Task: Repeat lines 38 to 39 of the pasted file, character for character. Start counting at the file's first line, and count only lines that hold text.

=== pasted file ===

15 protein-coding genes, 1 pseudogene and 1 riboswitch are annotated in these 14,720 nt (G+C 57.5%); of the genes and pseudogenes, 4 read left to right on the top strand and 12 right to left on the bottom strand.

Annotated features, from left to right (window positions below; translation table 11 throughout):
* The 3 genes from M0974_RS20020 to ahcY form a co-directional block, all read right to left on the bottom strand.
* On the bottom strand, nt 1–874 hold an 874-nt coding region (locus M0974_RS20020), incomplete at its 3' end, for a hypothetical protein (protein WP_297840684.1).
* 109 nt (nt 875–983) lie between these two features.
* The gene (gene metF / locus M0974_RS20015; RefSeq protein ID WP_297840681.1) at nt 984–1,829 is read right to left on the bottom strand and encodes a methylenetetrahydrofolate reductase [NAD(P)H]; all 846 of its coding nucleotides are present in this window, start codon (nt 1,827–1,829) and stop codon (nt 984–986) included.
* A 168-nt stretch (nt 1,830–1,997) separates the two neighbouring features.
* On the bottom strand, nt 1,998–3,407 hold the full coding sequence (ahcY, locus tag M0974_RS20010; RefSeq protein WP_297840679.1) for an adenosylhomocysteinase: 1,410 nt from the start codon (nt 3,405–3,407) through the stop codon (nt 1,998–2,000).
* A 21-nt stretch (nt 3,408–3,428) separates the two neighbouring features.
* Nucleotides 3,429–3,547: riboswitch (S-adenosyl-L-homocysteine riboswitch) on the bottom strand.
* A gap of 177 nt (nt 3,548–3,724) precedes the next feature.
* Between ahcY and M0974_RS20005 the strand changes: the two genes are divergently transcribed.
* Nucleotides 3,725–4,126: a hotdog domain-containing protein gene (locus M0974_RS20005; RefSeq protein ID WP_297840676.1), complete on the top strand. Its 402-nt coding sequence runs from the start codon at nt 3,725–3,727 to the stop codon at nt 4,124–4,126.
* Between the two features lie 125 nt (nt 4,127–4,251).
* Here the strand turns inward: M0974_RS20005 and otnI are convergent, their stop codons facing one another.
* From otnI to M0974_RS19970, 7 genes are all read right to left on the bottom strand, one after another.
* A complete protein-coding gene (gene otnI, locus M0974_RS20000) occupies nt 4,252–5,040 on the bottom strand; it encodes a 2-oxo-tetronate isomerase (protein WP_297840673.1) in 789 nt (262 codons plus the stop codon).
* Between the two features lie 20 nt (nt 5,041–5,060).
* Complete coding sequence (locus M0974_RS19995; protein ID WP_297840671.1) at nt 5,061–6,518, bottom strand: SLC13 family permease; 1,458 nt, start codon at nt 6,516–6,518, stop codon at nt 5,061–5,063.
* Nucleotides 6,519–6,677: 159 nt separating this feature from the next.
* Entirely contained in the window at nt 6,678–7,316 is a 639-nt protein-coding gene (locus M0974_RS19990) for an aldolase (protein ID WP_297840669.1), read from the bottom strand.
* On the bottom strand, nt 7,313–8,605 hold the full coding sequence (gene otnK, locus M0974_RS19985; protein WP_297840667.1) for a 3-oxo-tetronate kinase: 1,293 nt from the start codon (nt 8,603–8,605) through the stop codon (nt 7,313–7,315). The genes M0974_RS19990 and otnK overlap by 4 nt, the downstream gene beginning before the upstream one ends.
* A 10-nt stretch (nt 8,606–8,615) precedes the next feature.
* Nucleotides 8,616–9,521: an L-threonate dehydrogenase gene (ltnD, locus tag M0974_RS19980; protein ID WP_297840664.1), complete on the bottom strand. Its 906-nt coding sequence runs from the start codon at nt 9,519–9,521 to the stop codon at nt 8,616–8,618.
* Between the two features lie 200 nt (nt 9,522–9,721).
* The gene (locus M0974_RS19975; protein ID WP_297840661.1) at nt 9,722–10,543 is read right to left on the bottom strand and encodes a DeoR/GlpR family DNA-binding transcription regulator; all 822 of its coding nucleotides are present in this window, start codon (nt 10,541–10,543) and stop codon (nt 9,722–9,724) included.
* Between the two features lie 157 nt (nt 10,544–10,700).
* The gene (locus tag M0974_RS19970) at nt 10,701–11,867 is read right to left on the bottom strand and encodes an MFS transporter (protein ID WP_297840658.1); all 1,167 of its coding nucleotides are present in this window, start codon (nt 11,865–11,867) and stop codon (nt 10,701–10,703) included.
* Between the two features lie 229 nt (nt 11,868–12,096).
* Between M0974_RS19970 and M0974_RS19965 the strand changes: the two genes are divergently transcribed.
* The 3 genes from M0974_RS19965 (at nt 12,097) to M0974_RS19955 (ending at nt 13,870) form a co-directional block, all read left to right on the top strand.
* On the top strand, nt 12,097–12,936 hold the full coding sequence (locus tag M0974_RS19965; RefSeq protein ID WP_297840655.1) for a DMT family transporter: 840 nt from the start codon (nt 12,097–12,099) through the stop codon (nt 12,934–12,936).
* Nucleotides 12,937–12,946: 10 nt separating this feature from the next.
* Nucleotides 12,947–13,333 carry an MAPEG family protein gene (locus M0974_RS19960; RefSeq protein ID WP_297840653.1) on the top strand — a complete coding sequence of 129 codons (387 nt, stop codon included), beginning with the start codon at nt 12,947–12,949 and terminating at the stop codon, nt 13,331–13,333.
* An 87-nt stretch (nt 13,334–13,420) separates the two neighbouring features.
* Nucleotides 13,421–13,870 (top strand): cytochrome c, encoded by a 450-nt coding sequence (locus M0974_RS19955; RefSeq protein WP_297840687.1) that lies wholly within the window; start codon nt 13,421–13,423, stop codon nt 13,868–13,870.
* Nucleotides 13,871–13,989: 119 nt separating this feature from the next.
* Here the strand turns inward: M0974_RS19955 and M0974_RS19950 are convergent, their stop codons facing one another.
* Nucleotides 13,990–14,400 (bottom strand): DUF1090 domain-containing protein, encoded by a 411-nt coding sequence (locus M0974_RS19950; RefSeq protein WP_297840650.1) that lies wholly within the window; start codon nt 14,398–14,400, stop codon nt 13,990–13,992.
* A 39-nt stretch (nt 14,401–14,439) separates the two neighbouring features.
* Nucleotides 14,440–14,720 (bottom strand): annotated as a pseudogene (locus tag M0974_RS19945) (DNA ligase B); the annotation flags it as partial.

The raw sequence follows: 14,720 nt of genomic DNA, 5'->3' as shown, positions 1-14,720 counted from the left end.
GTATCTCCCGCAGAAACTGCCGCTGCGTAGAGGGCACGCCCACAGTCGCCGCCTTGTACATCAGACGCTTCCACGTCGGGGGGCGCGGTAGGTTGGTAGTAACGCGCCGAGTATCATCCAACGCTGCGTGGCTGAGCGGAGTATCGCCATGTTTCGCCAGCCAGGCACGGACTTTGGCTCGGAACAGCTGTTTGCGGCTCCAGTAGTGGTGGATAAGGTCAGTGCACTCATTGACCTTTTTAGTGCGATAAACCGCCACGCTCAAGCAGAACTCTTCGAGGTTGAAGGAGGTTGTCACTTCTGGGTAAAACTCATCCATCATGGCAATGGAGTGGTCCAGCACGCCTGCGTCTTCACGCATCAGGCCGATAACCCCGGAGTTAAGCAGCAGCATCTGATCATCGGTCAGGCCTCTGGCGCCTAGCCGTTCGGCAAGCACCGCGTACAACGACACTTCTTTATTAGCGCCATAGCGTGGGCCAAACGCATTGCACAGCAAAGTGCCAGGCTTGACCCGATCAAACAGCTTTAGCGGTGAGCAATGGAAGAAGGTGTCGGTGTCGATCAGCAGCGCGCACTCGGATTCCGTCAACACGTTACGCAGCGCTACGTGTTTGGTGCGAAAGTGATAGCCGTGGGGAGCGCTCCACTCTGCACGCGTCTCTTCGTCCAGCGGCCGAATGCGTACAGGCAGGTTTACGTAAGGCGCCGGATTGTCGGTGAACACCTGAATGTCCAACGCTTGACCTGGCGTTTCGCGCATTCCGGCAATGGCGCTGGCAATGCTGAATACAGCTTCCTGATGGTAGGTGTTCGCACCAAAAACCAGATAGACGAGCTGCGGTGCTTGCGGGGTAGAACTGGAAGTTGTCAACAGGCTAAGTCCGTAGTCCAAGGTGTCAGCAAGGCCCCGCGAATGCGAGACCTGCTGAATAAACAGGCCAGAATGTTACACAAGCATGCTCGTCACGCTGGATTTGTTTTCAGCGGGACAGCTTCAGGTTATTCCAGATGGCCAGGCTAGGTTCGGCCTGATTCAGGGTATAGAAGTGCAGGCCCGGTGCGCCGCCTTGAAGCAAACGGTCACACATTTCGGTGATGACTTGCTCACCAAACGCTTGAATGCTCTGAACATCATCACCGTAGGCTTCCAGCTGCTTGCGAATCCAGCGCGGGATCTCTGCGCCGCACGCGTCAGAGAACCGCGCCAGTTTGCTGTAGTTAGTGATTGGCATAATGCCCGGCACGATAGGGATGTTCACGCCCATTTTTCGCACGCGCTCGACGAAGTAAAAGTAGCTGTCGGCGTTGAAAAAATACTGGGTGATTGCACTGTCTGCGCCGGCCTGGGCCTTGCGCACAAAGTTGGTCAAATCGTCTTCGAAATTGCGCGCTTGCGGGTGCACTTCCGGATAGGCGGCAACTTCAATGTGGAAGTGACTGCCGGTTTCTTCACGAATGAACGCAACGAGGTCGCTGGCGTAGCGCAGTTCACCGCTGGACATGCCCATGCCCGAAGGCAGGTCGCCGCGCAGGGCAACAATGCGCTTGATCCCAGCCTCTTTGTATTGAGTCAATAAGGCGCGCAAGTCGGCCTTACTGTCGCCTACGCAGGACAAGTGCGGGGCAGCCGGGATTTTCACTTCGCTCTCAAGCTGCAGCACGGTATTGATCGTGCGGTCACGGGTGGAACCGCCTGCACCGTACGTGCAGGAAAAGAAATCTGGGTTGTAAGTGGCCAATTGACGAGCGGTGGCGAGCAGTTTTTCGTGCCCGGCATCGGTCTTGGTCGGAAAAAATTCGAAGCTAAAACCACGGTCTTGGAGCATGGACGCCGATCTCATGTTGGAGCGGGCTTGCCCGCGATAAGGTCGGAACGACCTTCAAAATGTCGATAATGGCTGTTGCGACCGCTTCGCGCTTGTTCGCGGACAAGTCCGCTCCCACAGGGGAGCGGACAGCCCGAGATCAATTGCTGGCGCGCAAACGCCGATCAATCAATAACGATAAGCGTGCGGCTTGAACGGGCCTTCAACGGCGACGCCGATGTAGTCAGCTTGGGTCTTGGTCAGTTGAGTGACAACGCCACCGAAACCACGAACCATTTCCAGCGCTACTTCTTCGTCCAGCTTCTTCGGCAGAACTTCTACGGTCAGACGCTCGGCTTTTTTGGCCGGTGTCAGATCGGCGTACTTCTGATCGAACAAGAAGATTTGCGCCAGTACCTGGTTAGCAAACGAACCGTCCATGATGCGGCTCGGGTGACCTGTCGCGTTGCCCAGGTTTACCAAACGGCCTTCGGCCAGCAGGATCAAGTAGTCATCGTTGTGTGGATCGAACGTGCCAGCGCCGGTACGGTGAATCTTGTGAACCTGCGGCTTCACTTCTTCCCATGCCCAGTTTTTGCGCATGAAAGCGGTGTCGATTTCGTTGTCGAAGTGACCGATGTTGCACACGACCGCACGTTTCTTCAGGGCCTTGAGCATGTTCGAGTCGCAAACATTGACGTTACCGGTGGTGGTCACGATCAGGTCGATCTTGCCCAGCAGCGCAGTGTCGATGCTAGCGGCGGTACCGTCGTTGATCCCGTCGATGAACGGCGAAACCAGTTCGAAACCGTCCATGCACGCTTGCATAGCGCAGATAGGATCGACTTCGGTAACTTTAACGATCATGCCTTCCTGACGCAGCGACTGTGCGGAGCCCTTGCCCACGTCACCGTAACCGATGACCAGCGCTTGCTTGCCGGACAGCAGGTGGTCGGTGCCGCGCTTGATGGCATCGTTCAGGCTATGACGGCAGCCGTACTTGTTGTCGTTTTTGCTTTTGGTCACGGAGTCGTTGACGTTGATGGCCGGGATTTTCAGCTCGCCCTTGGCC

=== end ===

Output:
* Here the strand turns inward: M0974_RS19955 and M0974_RS19950 are convergent, their stop codons facing one another.
* Nucleotides 13,990–14,400 (bottom strand): DUF1090 domain-containing protein, encoded by a 411-nt coding sequence (locus M0974_RS19950; RefSeq protein WP_297840650.1) that lies wholly within the window; start codon nt 14,398–14,400, stop codon nt 13,990–13,992.